This isn’t to say that there’s no overlap between Christian ethics and the Doctor’s, but you could say the same about virtually any action-adventure hero. The fact remains that all these characters – the Doctor, Captain Kirk, Judge Dredd, James Bond – have emerged from a Christian cultural background and are inevitably defined in response to that to some extent. As fantasy figures they inevitably depart from accepted cultural standards to some degree – though the Doctor does this less than most. And, on rare occasions, he does show signs of moral uncertainty when placed in a particularly tough situation: most famously when ordered to commit genocide, of course, but he actually cracks under the pressure and makes a serious moral mistake towards the end of The Waters of Mars.

I suppose in the end one could argue that the Doctor is an inspirational figure, but not in the sense that he embodies or encourages a particular set of moral codes (except in the most general terms). He himself doesn’t intentionally set out to show people how to live their lives, let alone tell them as much. I think he’d be quite shocked if people did set out to unquestioningly follow his example. He doesn’t blindly accept authority of any kind – he asks awkward questions and uses his wit and intelligence and conscience to work out what to do for himself. I leave it to you to decide for yourself whether these characteristics of the Doctor are truly recognisable amongst the very real virtues of Christianity and its adherents.

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You can say what you like about Rusty Davies’ scripts, but you can’t deny that he doesn’t treat the audience like idiots. If he is required to do something that might possibly stretch your credulity a point or two too far, then he at least does you the courtesy of hanging a lantern on it. Surprisingly frequently he doesn’t even need to go that far: he’s creative enough to work his way round many problems that might have defeated someone else.
 
So it is with his return to Who-world, the SJA story Death of the Doctor, which I and no doubt many other people have been getting awfully excited about for the last six months. This tale, in addition to all the usual SJA stuff, featured a pretty much full-scale appearance by Matt Smith as the Doctor, as well as an even-fuller-scale one from Katy Manning as Jo Grant-as-was. (She hasn’t played this part since before I was born, let alone SJA‘s target audience.) Chucked into the mix were various new monsters, UNIT, an alien planet, and one of Jo’s grandchildren. And yet it still didn’t manage to seem completely overloaded or contrived.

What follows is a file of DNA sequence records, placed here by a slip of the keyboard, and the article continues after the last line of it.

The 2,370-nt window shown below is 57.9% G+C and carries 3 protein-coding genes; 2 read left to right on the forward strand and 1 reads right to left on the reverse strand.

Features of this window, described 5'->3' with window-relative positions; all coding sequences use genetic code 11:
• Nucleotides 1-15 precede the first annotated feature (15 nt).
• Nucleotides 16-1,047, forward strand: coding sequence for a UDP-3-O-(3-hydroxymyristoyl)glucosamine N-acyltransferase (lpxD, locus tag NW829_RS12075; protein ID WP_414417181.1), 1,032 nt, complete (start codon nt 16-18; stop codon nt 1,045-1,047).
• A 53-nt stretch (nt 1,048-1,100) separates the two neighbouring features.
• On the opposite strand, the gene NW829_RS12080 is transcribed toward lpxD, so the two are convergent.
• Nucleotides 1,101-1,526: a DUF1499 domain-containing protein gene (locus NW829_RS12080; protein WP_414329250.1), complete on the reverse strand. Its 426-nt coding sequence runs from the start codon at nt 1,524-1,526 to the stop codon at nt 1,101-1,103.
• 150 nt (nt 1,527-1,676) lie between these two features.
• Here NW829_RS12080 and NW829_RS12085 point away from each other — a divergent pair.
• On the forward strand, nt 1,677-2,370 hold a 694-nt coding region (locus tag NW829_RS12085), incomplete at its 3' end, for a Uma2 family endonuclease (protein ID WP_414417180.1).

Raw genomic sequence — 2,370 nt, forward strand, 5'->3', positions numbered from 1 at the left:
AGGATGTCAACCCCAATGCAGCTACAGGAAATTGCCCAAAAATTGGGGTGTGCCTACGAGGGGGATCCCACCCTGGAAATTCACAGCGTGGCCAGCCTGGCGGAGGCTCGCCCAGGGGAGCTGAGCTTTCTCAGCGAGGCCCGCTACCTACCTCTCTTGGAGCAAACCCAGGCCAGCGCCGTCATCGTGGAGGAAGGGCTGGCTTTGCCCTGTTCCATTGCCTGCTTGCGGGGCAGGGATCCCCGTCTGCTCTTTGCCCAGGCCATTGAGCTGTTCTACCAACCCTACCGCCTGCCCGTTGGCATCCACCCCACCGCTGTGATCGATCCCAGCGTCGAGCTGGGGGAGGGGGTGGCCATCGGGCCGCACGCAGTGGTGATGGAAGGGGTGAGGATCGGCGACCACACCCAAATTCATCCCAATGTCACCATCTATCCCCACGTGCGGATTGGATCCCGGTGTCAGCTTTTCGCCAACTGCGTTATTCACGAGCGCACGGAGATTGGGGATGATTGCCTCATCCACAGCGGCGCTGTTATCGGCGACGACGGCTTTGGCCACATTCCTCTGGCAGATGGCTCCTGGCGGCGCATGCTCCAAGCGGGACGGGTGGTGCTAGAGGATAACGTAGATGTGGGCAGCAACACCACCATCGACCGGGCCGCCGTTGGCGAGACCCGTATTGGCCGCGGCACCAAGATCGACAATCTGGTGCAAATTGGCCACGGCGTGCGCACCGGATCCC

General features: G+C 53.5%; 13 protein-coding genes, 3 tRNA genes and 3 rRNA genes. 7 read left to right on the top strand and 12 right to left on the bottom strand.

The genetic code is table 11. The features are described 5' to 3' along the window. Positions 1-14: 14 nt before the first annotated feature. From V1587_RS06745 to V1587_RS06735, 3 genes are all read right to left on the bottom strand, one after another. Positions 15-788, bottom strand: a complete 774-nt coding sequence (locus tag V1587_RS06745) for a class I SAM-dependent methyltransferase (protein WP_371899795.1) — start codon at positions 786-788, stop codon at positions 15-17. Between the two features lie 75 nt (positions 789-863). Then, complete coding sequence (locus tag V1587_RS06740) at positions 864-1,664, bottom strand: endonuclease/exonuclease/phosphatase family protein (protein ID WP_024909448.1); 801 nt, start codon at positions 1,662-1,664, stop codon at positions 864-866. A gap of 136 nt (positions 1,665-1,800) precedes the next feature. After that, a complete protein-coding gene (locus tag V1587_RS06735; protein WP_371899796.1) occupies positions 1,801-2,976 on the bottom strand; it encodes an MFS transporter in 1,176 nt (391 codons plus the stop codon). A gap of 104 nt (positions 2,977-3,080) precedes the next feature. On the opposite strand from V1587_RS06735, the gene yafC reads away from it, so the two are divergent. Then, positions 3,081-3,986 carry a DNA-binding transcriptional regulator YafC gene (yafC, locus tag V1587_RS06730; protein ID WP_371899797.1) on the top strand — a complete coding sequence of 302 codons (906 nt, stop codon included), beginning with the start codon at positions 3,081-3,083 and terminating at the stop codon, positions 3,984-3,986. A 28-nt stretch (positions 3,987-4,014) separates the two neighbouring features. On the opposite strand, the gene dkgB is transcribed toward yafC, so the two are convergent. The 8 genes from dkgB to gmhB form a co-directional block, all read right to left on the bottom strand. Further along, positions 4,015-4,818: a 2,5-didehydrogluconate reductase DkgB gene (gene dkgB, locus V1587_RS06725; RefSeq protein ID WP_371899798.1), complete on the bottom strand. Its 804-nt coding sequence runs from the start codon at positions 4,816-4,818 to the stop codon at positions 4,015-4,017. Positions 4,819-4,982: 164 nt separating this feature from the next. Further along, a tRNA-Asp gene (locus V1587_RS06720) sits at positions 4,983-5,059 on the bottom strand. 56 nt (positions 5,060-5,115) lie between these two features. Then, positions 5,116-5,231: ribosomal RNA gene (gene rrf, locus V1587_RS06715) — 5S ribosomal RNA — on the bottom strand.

The basic story (evil vulturine aliens conspire to steal the most miraculous object in the universe) was pleasingly coherent while not being so straightforward as to be obvious. One gets the impression with Rusty’s stuff is that he starts by deciding what kind of emotional beats he wants to hit and then building the plot around them, and while I sometimes find the results of this a little exasperating, here it worked fine. It was an astonishingly brave move to devote time to a key scene where the Doctor and Jo (neither of whom is a regular, let’s remember, and only a tiny percentage of the audience must have any attachment to Jo) shared a special moment together, but it was the highlight of the show for me – and was it my imagination or did Matt Smith look eerily like a young Jon Pertwee in that scene?
 
Some of the other familiar Rusty tropes got an outing as well – aliens created using a lazy zoomorphic shorthand (aliens who are brutish and unsubtle? Let’s make ’em look like rhinos. Aliens who are obsessed with corpses? Break out the vulture costumes!), cheeky recycling of material (in this case a respray of the Graske suit), and some remarkably florid nomenclature (the Doctor supposedly cops it in the ‘Wastelands of the Crimson Heart’, which I suspect you get to by hanging a right at the Silver Devastation and then turning off just before you reach the Continent of Wild Endeavour). But after four and a half years of Rusty as High Lord of Who these sorts of things have a sort of reassuring familiarity to them, for me anyway. Others may disagree.